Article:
I also forget to do laundry. And dishes.

….and who am I kidding? No one really forgets to do laundry and dishes, I just pretend to forget them sometimes because I don’t feel like doing them. Don’t act like you’ve never done it before.

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I’ve got a question for some of my fellow bloggers out there: am I the only one who will make a dish, take all the pictures in a photo shoot, and even eat all of the food, but then just set aside the actual post to put on ‘for later’ in favor of another post, the end up forgetting about it by mistake? I’m pretty sure I can’t be the only one who does that. I’d feel kinda silly if I was, so please go ahead and tell me in the Comments section that it’s happened to you before. Seriously, tell me if you’ve done this before.

Why am I asking you this? Well, because that’s kinda what I did with this recipe. Do you all remember a few weeks ago when I made the scrumptious Blackberry Jam for the ‘Scandal’ series? If you don’t, or just weren’t following my blog when I posted it, go ahead and check it out, cause not only is it bomb.com, it’s also featured in this recipe that I may or may not have made a while ago and accidentally forgot to put up on the blog.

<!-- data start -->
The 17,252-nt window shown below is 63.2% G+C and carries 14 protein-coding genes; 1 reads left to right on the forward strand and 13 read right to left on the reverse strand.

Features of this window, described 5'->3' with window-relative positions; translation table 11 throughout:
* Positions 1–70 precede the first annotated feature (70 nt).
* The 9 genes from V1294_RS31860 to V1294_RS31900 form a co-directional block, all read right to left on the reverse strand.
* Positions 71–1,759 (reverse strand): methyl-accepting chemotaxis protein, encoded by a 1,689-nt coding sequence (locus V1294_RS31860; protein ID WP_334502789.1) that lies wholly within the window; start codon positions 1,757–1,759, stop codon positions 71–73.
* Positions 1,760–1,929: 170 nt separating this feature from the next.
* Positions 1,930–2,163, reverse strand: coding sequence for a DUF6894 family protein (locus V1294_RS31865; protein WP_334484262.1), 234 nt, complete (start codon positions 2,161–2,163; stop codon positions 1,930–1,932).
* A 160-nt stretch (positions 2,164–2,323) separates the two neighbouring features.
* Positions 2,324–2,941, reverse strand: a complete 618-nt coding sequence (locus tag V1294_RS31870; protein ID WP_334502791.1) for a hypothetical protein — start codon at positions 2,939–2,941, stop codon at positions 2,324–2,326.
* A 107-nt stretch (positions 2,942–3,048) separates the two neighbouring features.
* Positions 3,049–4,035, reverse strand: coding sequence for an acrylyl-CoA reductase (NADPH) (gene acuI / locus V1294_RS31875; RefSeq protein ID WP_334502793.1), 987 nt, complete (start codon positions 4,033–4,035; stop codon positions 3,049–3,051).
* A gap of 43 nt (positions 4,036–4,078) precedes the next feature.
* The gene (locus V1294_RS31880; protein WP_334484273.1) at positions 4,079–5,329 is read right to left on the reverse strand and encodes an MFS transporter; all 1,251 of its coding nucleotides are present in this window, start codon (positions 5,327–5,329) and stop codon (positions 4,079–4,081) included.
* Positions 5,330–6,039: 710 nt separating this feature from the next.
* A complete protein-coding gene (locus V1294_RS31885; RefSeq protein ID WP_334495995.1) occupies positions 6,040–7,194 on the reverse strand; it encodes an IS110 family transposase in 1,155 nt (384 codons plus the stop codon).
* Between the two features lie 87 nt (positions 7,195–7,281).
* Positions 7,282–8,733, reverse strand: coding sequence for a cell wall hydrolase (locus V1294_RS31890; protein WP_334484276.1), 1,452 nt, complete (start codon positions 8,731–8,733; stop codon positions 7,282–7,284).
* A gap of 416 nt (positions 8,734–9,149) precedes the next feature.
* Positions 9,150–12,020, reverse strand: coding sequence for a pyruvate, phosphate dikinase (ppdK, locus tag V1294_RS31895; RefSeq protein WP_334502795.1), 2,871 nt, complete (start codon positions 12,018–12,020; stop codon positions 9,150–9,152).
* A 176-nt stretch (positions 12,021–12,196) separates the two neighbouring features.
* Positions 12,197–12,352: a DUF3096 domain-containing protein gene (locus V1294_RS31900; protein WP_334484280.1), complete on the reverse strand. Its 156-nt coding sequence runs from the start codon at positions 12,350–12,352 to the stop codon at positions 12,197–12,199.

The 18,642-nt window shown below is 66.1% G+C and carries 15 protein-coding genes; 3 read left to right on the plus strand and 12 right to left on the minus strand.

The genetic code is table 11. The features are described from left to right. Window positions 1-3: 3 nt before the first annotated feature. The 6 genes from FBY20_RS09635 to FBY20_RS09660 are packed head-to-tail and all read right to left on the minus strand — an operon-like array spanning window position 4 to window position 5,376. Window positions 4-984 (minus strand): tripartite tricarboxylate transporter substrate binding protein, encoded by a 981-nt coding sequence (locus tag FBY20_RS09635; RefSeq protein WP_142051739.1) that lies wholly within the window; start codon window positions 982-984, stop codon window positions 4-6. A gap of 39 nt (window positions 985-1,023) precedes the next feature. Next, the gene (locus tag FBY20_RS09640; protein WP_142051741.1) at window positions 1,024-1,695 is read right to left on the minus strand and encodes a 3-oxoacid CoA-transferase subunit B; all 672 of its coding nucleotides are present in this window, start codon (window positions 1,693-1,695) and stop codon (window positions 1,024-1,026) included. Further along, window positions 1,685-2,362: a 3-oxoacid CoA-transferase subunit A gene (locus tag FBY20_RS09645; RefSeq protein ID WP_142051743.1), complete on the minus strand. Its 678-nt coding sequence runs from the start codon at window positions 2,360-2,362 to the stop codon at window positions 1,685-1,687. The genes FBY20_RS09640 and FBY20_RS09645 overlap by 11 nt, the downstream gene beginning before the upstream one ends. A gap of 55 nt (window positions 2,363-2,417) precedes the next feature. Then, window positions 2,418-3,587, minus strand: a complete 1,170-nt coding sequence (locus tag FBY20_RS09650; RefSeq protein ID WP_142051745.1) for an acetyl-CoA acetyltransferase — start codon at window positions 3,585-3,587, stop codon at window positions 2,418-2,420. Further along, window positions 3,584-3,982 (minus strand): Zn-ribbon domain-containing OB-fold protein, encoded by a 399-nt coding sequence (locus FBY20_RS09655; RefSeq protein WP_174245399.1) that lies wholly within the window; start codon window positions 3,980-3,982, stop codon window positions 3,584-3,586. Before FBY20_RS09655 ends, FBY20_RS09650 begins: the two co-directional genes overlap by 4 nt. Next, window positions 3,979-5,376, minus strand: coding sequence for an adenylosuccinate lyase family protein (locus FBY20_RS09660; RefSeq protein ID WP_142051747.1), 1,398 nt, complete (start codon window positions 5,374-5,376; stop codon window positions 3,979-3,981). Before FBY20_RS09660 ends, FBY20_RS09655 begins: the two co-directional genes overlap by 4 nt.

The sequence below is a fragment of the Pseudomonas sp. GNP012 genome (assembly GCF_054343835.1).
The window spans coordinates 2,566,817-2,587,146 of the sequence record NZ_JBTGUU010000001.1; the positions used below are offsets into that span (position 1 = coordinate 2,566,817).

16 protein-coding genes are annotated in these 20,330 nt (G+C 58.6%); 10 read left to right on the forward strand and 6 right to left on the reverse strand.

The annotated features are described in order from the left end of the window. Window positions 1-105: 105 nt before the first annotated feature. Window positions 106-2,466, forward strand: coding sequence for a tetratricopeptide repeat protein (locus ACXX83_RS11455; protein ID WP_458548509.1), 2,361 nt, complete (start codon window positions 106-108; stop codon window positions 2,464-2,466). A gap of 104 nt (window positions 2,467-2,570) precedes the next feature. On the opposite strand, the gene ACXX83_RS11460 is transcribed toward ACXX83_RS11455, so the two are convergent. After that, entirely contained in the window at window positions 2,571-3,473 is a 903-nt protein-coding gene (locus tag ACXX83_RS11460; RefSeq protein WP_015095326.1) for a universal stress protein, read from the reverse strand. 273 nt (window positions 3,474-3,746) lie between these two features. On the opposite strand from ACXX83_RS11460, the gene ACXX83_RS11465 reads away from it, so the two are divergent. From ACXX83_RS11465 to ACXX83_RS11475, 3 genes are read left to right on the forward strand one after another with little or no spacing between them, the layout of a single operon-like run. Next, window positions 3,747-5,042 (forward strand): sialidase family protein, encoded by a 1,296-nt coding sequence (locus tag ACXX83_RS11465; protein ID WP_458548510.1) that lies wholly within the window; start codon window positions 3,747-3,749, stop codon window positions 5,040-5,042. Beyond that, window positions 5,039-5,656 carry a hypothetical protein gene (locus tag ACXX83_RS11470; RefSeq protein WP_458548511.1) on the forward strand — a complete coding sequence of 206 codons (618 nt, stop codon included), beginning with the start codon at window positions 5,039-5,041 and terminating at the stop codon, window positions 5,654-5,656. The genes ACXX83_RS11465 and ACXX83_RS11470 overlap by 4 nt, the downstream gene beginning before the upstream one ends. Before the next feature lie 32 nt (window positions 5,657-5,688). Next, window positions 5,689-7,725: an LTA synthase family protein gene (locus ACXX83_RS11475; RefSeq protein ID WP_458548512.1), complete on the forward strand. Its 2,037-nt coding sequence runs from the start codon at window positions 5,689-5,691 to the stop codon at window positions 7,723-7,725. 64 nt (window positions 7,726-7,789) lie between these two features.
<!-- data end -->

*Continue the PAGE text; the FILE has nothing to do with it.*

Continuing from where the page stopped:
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But, if I had forgotten to do so entirely, it really would have been a shame. Because despite being extremely easy to make, these muffins are really quite good. For one, they’re bursting with delicious and lovely blackberry jam that provides the perfect balance between sweet and tart. What is really the unexpected hero of this recipe though, is the cinnamon that’s sprinkled on top. After the muffins are baked, it provides a kind of ‘crunchy’ texture to the soft muffins that just works really well.

You definitely don’t have to make jam from scratch to make these muffins (although I certainly won’t discourage you from doing so). A jarred jam of your choice would work just as well with these.

Note to self: don’t forget to post yummy recipes. Ever again.